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Old 6 Jan 2019, 05:48 AM   #31
ioneja
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@BritTim Agreed completely.

@Terry I'm sure that's part of the idea -- I'd like to give the lawmakers the benefit of the doubt for hopefully having good *intentions*, but sadly, in order to get those powers, they've rammed through a law that will do more harm than good.

BTW I've had a chance to look through the law a bit more, and I also re-read FastMail's response (latest blog post here for convenience: https://fastmail.blog/2018/12/21/adv...ill-australia/ ), and I believe that at least for me, FastMail has definitely not responded strongly enough.

First, to their credit, FastMail has at least raised concerns about the bill and submitted their opposition to the bill, plus contacted parliament and started working with other firms to "put forward a united call for sensible amendments to the law." BUT ultimately, FastMail "won't be making changes to [their] technology or policies."

They continue: "Law enforcement has always been able to request information from us through the Telecommunications Act with a lawful warrant. Because we have the ability to decrypt all data, there is no need to make changes that circumvent encryption."

And more: "Every warrant we receive is reviewed by senior staff for legitimacy and scope before data is provided. Each account whose data is requested must be individually identified. Responding for one user does not require us to expose or share the data of our other customers."

So this is all fine and dandy, but their statement doesn't really address the deeper issues IMO... in fact, for me, it just passes over them as if it's business as usual for their legal request process... but indeed things have changed on a fundamental level! There's far more to it.

They don't address how sweeping and profound the changes are and their theoretical and real ramifications. For example, the ease and facility of how the requests are actually different than in the past -- i.e. Technical Assistance Notices (TAN), Technical Capability Notices (TCN), and worst of all, Technical Assistance Requests (TAR), and how the scope and scale of requests has been broadened with *reduced* government accountability and oversight, along with the serious implications of how much power has been granted to those entities that submit the requests.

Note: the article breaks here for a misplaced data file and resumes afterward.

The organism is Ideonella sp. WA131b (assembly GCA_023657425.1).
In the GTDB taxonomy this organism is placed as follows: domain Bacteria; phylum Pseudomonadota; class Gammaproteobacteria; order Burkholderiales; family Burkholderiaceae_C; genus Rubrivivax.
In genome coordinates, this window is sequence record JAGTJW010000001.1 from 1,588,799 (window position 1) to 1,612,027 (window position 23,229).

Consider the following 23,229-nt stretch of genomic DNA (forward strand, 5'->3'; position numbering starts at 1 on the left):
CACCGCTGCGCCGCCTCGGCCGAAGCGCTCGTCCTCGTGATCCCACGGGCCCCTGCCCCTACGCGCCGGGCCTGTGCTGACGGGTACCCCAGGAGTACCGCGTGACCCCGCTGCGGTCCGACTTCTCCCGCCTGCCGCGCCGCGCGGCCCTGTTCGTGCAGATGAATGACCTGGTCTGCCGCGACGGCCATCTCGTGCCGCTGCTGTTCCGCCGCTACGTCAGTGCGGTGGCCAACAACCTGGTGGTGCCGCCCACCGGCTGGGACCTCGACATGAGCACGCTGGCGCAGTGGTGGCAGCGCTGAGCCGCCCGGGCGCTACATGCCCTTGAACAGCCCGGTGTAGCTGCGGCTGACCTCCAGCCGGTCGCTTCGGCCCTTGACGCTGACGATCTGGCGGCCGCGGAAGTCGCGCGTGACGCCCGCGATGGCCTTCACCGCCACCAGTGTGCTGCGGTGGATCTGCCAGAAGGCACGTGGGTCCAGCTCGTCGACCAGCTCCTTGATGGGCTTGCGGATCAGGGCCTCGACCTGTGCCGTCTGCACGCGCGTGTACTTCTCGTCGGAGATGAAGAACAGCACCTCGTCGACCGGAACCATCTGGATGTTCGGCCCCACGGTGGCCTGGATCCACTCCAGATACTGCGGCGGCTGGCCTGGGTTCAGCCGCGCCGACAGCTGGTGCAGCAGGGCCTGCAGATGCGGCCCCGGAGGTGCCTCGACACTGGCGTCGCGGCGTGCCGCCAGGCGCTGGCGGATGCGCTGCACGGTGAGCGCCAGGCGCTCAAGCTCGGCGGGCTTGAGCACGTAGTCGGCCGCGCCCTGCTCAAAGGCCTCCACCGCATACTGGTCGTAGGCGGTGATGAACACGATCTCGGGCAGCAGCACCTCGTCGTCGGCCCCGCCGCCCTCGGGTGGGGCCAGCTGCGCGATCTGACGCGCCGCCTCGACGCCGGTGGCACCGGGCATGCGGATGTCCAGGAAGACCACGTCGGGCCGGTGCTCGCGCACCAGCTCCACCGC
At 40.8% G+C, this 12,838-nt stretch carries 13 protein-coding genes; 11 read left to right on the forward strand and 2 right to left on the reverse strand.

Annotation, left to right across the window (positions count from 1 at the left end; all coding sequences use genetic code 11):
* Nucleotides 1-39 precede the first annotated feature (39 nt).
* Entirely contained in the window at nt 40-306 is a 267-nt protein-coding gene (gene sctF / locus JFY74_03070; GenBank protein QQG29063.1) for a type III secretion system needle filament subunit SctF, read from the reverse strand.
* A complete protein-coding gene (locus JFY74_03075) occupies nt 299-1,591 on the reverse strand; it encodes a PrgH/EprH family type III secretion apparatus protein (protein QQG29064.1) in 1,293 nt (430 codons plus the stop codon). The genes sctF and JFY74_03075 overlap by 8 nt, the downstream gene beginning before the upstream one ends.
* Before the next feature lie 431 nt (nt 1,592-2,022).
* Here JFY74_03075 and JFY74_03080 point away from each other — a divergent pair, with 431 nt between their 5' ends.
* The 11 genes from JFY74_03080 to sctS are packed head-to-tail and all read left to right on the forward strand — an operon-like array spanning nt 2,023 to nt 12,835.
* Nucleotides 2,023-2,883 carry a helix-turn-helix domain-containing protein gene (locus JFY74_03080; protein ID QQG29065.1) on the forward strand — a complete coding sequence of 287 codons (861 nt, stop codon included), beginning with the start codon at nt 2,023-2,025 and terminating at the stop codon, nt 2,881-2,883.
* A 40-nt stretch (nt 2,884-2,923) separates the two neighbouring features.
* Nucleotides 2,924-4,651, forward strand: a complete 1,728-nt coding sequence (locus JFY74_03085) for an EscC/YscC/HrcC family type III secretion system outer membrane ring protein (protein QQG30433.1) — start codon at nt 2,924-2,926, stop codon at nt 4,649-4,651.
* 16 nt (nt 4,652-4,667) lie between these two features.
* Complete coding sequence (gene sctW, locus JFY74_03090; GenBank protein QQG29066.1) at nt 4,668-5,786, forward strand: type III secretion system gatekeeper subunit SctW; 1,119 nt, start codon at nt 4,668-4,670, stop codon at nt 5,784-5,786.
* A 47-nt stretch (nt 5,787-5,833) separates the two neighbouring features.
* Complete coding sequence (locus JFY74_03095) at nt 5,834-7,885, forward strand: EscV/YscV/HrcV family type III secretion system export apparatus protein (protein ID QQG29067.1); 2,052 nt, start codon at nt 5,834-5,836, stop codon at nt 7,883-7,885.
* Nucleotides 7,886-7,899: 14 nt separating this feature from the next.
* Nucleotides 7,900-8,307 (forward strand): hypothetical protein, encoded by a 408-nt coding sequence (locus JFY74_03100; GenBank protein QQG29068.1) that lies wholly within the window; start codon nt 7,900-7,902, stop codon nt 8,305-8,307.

Not to mention the ambiguous but serious implications of Five Eyes-related intelligence agencies and how they are connected, i.e.: "...assisting the enforcement of the criminal laws in force in a foreign country, so far as those laws relate to serious foreign offences." That's a big deal. Correction. HUGE deal.

Not to mention very strong hush clauses and penalties for whistleblowers -- very few protections! And while the parties who request data, for example, are "supposed" to take into account the impact of a request on ALL parties, guess who actually determines the impact? The requesting party! Bias much? Plus, there is little to no substantive oversight of that, and the requester him/herself can be various entities in law enforcement who can also ultimately decide what requirements the requests have! It's actually stunning to read the scope of this. How it will be carried out is beyond me... in the US it would be tied up in courts for years. For all of our problems over here in the US, at least we're incredibly litigious when it comes to things like this, which can at least put a break on some crazy things for a while.